From Imperial China to 97 percent of American homes - Omaha.com
Published Wednesday, February 20, 2013 at 1:00 am / Updated at 5:18 pm
From Imperial China to 97 percent of American homes

Ketchup might be our favorite condiment. It’s in 97 percent of American homes, and it’s maybe the only sauce in your fridge that dates back to imperial China.

Here’s a look at ketchup from its early origins to its current spot on our burgers and fries:

The precursor to ketchup wasn’t made of tomatoes but fish. It was a fermented paste of fish entrails, soybeans and other meat products. The sauce was called “ge-thcup” or “koe-cheup” in a Chinese dialect. It was popular among traders and sailors. Eventually, British traders brought it back to England.

A book, “Compleat Housewife,” published in 1727, contained the first English reference to “katchop.” It was made with anchovies, shallots, vinegar, wine and spices. That recipe was reprinted through the 19th century.

Ketchup — made from everything from mushrooms to peppers and grapes — was popular for its salty and vinegary taste. The salt and vinegar also meant it could sit on the shelf for a long time without going bad, which was important in a time without refrigerators.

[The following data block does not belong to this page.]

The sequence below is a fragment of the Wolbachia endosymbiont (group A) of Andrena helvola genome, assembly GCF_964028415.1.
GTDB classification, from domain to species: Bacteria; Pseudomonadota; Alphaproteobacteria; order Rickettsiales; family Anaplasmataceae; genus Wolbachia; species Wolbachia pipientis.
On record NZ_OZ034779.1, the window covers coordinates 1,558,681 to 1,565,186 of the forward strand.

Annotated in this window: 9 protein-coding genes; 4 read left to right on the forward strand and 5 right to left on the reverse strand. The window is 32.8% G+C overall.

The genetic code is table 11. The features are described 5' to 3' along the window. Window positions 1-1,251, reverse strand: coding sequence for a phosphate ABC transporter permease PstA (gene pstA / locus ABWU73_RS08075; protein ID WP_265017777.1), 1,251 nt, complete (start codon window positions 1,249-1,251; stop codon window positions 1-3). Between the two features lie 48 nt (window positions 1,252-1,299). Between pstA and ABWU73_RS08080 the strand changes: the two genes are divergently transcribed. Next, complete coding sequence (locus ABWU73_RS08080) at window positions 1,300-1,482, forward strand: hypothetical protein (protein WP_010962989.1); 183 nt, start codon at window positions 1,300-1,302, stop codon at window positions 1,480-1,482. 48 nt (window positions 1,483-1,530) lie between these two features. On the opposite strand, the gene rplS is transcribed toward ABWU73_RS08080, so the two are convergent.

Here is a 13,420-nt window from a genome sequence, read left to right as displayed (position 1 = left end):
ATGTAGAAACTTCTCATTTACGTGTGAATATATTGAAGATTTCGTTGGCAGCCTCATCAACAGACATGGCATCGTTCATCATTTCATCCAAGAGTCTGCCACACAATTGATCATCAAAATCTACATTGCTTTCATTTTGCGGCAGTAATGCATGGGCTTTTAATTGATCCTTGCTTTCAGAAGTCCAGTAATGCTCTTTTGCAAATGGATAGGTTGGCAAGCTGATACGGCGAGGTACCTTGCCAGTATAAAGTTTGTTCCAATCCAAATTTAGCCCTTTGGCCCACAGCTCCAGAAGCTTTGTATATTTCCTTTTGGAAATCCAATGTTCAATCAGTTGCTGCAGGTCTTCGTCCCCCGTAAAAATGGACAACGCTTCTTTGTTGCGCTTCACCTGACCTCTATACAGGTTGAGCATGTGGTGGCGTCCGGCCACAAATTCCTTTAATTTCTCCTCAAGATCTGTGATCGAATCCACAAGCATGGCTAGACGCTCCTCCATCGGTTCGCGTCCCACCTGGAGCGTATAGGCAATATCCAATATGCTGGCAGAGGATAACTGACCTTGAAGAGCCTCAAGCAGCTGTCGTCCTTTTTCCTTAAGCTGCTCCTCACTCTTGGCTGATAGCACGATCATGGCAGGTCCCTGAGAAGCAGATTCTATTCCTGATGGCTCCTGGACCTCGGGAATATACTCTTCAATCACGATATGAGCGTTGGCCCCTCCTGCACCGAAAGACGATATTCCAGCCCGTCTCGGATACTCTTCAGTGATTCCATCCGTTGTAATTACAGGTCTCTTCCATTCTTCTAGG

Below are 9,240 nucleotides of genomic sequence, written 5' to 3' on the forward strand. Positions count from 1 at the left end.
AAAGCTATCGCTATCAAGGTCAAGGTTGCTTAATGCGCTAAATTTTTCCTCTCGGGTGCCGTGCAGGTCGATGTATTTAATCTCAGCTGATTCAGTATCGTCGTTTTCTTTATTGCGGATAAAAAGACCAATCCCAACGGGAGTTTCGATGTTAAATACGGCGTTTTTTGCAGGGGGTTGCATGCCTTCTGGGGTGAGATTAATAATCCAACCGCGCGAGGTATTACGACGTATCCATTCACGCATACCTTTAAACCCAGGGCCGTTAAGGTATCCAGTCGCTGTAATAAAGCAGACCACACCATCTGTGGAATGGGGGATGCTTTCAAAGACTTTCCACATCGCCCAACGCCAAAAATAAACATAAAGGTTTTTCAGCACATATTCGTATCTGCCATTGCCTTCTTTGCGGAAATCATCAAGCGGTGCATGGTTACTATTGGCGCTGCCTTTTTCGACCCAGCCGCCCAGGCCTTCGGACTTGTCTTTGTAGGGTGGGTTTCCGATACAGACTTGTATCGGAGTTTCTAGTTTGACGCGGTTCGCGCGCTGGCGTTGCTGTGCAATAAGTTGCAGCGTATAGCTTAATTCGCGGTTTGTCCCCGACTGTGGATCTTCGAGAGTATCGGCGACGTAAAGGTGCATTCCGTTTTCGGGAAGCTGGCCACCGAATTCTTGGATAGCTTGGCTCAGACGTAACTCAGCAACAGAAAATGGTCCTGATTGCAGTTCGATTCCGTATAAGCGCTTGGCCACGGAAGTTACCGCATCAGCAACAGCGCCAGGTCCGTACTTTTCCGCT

Mushrooms were the main ingredient in most ketchups in the 18th and 19th centuries.

Tomato ketchup was made with red, green and yellow tomatoes and the resulting sauce looked brown, not bright red like it is now.

In 1876, Heinz Tomato Ketchup made its debut on store shelves. It was one of America’s first packaged foods and has since dominated the ketchup market.

After Heinz began producing ketchup and the store-bought kind became popular, recipes started to disappear from cookbooks.

In 1890, Heinz adopted its classic glass bottle, which you’ll still find in restaurants.

In 1968, Heinz started putting ketchup in individual packets.

In 1983, Heinz unveiled a plastic, squeezable bottle.

In 1990, ConAgra acquired Beatrice Co., which in turn owned Hunt-Wesson Inc., the producer of Hunt’s ketchup and other tomato products.

In 2000, Heinz brought out green and purple ketchups. Kids dug it; the rest of us didn’t.

In 2010, Hunt’s removed high-fructose corn syrup from its recipe.

Sources: history.com; gawker.com; heinz.com; slate.com

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